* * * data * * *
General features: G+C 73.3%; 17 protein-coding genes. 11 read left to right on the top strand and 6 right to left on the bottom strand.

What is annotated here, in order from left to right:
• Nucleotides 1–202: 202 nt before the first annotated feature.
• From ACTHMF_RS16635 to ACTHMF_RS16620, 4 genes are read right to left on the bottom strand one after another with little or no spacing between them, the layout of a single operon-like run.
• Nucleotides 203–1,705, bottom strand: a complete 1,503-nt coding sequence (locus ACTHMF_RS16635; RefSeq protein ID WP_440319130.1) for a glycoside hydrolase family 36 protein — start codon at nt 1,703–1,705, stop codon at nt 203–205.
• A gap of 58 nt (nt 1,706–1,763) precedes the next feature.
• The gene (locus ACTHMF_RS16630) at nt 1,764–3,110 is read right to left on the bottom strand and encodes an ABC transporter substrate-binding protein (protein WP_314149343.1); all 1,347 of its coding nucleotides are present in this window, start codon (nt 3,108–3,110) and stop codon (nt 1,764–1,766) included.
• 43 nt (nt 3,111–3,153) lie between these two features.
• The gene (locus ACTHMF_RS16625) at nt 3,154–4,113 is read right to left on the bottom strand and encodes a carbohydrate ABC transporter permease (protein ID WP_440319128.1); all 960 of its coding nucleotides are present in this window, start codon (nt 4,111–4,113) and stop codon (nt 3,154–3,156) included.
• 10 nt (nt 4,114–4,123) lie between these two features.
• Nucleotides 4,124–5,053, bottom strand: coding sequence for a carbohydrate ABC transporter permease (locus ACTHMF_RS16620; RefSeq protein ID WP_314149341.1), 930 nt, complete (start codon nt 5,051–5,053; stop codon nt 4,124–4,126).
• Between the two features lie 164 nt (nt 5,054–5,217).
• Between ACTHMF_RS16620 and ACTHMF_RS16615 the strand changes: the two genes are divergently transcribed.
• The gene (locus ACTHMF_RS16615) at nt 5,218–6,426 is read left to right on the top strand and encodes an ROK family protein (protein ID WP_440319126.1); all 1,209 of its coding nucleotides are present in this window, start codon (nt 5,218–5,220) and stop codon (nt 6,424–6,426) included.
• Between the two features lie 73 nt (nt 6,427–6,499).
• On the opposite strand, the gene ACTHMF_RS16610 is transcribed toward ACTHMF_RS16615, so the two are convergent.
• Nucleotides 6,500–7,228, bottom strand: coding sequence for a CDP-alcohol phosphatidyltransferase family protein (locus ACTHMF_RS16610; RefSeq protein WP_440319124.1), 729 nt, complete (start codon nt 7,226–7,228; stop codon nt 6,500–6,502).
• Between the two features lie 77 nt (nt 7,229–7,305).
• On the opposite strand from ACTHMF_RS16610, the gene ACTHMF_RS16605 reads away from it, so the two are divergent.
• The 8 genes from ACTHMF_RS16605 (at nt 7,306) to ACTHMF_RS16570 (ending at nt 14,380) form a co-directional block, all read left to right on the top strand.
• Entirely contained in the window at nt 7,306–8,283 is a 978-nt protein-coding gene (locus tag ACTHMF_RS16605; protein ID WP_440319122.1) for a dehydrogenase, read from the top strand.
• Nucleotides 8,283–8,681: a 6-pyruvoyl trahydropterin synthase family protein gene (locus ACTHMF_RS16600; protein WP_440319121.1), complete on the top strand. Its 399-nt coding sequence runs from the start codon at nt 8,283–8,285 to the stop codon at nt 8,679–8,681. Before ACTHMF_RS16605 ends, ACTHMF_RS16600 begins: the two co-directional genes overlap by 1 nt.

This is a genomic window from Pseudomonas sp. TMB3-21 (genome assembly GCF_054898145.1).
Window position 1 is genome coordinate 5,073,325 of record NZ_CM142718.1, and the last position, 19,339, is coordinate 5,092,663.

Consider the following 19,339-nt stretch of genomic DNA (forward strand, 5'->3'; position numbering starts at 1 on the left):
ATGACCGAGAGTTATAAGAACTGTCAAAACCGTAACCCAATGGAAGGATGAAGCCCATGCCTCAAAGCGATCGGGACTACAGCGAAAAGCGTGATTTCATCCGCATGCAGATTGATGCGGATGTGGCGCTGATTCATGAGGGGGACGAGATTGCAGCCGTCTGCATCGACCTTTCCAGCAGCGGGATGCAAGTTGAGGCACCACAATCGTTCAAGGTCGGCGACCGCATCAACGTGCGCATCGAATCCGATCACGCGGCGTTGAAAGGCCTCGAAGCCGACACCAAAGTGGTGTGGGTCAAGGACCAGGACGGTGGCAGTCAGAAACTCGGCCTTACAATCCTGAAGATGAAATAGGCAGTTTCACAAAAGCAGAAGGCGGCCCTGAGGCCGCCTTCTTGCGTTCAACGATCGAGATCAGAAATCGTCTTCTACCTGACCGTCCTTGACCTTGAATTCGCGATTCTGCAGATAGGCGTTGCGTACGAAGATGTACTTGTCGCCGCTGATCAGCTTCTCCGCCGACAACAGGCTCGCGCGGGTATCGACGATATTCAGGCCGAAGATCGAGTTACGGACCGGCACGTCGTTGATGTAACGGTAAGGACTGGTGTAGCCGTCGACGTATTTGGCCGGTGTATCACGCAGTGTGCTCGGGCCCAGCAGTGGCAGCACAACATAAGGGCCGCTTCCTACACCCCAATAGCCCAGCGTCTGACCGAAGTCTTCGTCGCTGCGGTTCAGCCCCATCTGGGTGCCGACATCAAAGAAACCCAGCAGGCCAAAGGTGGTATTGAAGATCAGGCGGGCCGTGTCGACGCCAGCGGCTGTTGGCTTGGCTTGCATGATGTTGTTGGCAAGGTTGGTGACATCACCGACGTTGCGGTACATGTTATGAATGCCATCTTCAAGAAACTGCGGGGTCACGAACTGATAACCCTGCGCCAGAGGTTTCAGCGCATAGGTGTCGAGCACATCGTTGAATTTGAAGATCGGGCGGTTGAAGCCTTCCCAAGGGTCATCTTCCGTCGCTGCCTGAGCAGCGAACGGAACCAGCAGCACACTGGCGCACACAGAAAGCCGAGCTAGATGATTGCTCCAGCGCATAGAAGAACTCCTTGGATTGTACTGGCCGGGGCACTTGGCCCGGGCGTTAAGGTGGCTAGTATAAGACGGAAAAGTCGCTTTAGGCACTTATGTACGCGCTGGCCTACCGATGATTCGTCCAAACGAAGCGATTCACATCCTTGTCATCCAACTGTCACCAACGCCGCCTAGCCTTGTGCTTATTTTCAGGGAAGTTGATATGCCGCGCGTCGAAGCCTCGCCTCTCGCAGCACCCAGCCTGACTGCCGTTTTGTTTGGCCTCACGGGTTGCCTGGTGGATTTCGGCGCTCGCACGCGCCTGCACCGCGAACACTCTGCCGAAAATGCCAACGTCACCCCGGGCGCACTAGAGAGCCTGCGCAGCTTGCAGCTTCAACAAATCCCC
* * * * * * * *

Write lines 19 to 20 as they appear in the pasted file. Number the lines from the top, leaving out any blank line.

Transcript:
• On the opposite strand from ACTHMF_RS16610, the gene ACTHMF_RS16605 reads away from it, so the two are divergent.
• The 8 genes from ACTHMF_RS16605 (at nt 7,306) to ACTHMF_RS16570 (ending at nt 14,380) form a co-directional block, all read left to right on the top strand.